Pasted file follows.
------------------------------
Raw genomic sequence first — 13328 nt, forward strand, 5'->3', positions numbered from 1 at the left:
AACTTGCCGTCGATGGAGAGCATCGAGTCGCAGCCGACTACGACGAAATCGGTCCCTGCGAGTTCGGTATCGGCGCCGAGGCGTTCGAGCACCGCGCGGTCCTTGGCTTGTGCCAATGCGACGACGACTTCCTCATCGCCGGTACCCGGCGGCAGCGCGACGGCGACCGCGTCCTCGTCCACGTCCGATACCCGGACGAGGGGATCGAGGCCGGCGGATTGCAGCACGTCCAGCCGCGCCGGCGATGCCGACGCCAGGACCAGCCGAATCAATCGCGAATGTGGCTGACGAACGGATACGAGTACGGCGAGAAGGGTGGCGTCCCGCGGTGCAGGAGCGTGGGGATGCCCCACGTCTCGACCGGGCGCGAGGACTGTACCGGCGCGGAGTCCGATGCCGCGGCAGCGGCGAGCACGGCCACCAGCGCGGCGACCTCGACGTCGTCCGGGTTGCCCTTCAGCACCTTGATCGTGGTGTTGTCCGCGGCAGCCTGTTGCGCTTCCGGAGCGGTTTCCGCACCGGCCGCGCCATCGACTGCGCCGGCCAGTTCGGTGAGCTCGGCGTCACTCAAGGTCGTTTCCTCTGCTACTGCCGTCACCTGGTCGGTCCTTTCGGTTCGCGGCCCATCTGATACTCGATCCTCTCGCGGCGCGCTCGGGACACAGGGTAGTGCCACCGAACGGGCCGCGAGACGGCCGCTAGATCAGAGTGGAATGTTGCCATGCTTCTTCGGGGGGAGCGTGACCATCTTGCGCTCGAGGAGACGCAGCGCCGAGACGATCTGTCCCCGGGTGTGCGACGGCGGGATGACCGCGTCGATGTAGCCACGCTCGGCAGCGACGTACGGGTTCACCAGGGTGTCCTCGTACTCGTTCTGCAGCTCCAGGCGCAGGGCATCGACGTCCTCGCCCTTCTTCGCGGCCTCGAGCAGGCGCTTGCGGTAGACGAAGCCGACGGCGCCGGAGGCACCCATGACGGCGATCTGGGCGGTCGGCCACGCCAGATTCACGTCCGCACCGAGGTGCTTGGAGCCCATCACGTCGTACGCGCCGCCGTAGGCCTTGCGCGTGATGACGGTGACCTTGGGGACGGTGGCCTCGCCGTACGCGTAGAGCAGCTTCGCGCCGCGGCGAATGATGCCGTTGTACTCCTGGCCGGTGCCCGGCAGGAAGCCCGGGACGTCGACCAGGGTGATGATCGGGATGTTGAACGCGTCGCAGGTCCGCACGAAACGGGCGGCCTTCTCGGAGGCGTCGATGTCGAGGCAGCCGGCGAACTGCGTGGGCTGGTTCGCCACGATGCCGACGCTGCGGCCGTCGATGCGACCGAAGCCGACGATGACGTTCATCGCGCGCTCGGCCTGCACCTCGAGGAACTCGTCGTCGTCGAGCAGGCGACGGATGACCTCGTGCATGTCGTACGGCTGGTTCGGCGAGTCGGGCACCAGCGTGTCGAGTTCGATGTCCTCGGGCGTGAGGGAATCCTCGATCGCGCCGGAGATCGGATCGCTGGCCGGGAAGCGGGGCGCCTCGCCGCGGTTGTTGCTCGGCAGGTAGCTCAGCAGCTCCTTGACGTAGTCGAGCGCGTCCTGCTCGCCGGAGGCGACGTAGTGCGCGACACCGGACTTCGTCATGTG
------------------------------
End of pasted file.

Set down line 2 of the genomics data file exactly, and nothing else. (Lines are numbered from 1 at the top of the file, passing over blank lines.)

AACTTGCCGTCGATGGAGAGCATCGAGTCGCAGCCGACTACGACGAAATCGGTCCCTGCGAGTTCGGTATCGGCGCCGAGGCGTTCGAGCACCGCGCGGTCCTTGGCTTGTGCCAATGCGACGACGACTTCCTCATCGCCGGTACCCGGCGGCAGCGCGACGGCGACCGCGTCCTCGTCCACGTCCGATACCCGGACGAGGGGATCGAGGCCGGCGGATTGCAGCACGTCCAGCCGCGCCGGCGATGCCGACGCCAGGACCAGCCGAATCAATCGCGAATGTGGCTGACGAACGGATACGAGTACGGCGAGAAGGGTGGCGTCCCGCGGTGCAGGAGCGTGGGGATGCCCCACGTCTCGACCGGGCGCGAGGACTGTACCGGCGCGGAGTCCGATGCCGCGGCAGCGGCGAGCACGGCCACCAGCGCGGCGACCTCGACGTCGTCCGGGTTGCCCTTCAGCACCTTGATCGTGGTGTTGTCCGCGGCAGCCTGTTGCGCTTCCGGAGCGGTTTCCGCACCGGCCGCGCCATCGACTGCGCCGGCCAGTTCGGTGAGCTCGGCGTCACTCAAGGTCGTTTCCTCTGCTACTGCCGTCACCTGGTCGGTCCTTTCGGTTCGCGGCCCATCTGATACTCGATCCTCTCGCGGCGCGCTCGGGACACAGGGTAGTGCCACCGAACGGGCCGCGAGACGGCCGCTAGATCAGAGTGGAATGTTGCCATGCTTCTTCGGGGGGAGCGTGACCATCTTGCGCTCGAGGAGACGCAGCGCCGAGACGATCTGTCCCCGGGTGTGCGACGGCGGGATGACCGCGTCGATGTAGCCACGCTCGGCAGCGACGTACGGGTTCACCAGGGTGTCCTCGTACTCGTTCTGCAGCTCCAGGCGCAGGGCATCGACGTCCTCGCCCTTCTTCGCGGCCTCGAGCAGGCGCTTGCGGTAGACGAAGCCGACGGCGCCGGAGGCACCCATGACGGCGATCTGGGCGGTCGGCCACGCCAGATTCACGTCCGCACCGAGGTGCTTGGAGCCCATCACGTCGTACGCGCCGCCGTAGGCCTTGCGCGTGATGACGGTGACCTTGGGGACGGTGGCCTCGCCGTACGCGTAGAGCAGCTTCGCGCCGCGGCGAATGATGCCGTTGTACTCCTGGCCGGTGCCCGGCAGGAAGCCCGGGACGTCGACCAGGGTGATGATCGGGATGTTGAACGCGTCGCAGGTCCGCACGAAACGGGCGGCCTTCTCGGAGGCGTCGATGTCGAGGCAGCCGGCGAACTGCGTGGGCTGGTTCGCCACGATGCCGACGCTGCGGCCGTCGATGCGACCGAAGCCGACGATGACGTTCATCGCGCGCTCGGCCTGCACCTCGAGGAACTCGTCGTCGTCGAGCAGGCGACGGATGACCTCGTGCATGTCGTACGGCTGGTTCGGCGAGTCGGGCACCAGCGTGTCGAGTTCGATGTCCTCGGGCGTGAGGGAATCCTCGATCGCGCCGGAGATCGGATCGCTGGCCGGGAAGCGGGGCGCCTCGCCGCGGTTGTTGCTCGGCAGGTAGCTCAGCAGCTCCTTGACGTAGTCGAGCGCGTCCTGCTCGCCGGAGGCGACGTAGTGCGCGACACCGGACTTCGTCATGTG